Hecate Strait/Queen Charlotte glass sponge reef marine protected area

One permit was within the Hecate Strait/Queen Charlotte glass sponge reef marine protected area, located between Haida Gwaii and British Columbia mainland. The reef is home to rare large colonies of glass sponges estimated to be 9,000 years old.

Glass sponge reefs, mostly unique to British Columbia, are an integral part of a healthy marine habitat. These reefs provide shelter for marine life including rockfish and shrimp, store carbon on the ocean floor, filter bacteria out of the water and fertilize the ocean. These special ecosystems support thriving culture and livelihoods for coastal communities.


The David Suzuki Foundation is a leading Canadian environmental non-profit organization, founded in 1990. We operate in English and French, with offices in Vancouver, Toronto, and Montreal. We collaborate with all people in Canada, including First Nations leadership and communities, governments, businesses, and individuals to find solutions to create a sustainable Canada through scientific research, traditional ecological knowledge, communications and public engagement, and innovative policy and legal solutions. Our mission is to protect nature’s diversity and the well-being of all life, now and for the future.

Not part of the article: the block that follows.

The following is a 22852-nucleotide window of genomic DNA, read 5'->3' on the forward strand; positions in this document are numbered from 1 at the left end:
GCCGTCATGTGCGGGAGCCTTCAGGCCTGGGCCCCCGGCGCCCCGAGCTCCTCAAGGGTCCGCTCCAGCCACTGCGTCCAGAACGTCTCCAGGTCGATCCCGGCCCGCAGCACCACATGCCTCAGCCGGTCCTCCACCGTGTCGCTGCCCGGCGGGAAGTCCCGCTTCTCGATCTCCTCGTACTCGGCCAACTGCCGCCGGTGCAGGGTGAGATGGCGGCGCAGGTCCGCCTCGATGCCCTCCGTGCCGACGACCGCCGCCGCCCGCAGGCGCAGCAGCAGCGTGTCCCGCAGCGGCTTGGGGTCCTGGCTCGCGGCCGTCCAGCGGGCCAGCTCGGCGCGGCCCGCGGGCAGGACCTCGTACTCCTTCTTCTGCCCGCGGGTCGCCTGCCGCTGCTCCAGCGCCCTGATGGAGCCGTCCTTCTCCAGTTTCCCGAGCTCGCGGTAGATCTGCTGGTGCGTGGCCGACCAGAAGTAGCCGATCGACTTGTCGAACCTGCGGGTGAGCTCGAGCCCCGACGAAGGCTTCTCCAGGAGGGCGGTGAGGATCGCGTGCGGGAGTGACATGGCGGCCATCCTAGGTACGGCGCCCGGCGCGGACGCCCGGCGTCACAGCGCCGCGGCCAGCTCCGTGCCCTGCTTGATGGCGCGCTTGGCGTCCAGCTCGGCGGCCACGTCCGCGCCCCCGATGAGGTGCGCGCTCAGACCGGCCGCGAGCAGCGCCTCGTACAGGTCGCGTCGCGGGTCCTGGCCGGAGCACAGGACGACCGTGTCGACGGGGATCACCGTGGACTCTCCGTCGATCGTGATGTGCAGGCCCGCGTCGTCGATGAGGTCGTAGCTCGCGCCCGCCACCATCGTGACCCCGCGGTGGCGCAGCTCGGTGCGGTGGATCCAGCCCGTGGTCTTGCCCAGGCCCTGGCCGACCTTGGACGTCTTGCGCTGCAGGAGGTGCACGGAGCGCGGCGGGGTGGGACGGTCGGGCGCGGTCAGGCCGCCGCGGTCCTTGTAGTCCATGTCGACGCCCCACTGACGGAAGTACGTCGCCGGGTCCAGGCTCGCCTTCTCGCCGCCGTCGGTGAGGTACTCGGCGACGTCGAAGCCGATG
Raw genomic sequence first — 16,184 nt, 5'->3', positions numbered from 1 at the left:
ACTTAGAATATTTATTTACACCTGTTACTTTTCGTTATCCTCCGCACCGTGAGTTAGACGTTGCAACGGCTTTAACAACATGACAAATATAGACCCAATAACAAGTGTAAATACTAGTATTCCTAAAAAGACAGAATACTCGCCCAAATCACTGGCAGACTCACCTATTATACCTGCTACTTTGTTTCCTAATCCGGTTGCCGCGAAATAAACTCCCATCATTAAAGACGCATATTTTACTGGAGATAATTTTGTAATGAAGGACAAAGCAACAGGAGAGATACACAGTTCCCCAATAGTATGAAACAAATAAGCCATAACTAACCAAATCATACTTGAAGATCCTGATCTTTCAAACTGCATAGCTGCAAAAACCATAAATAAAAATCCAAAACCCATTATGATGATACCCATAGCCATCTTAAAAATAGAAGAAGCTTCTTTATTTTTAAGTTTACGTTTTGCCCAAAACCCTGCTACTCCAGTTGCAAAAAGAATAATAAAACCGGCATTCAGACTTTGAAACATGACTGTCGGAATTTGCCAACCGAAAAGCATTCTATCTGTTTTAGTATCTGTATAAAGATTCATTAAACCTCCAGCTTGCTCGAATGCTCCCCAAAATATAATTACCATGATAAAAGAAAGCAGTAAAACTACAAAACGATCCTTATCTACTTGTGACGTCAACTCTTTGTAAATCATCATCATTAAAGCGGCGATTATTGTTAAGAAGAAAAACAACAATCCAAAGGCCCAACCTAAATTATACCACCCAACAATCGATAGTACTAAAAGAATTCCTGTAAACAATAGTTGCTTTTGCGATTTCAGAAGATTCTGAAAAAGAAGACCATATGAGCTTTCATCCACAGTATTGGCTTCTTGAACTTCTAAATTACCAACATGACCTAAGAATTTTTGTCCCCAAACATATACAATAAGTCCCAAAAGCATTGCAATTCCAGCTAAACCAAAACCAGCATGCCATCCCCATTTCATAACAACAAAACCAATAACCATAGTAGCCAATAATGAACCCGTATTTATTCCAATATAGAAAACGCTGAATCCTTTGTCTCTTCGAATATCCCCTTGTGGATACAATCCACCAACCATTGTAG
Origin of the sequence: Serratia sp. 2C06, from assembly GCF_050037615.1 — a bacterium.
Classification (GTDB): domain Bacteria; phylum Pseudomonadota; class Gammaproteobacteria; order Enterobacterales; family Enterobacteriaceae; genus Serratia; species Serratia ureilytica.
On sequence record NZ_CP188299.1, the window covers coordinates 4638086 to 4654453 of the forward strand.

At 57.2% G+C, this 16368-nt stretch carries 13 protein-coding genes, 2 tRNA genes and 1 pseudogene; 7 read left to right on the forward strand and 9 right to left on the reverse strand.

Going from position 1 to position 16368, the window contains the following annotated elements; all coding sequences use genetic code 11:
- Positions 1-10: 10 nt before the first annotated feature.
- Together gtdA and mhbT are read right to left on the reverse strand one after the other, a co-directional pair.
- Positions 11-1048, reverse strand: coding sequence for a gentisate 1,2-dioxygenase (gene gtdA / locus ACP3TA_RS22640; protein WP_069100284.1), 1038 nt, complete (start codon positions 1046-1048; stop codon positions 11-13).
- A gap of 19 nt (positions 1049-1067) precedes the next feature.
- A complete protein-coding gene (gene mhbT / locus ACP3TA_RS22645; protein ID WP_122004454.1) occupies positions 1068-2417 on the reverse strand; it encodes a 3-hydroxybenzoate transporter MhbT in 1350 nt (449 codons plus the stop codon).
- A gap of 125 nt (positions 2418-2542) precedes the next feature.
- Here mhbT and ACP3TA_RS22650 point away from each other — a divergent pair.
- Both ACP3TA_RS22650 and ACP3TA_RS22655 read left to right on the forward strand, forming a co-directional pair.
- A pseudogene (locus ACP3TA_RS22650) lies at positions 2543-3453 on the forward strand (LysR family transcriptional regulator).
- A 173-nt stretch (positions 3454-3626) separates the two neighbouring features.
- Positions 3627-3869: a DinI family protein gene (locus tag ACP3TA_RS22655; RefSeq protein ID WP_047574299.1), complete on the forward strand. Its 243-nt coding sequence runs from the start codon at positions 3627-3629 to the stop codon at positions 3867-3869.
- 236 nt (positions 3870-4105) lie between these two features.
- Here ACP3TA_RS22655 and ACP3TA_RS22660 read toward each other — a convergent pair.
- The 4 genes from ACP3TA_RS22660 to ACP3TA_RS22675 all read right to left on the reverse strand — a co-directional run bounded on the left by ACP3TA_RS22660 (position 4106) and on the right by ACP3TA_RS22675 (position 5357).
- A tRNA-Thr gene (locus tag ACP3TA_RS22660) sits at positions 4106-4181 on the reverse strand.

World Wildlife Fund Canada is committed to equitable and effective conservation actions that restore nature, reverse wildlife loss and fight climate change. We draw on scientific analysis and Indigenous guidance to ensure all our efforts connect to a single goal: a future where wildlife, nature and people thrive. For more information visit

Ecojustice uses the power of the law to defend nature, combat climate change, and fight for a healthy environment. Its strategic, public interest lawsuits and advocacy lead to precedent-setting court decisions, law, and policy that deliver lasting solutions to Canada’s most urgent environmental problems. As Canada’s largest environmental law charity, Ecojustice operates offices in Vancouver, Calgary, Toronto, Ottawa, and Halifax.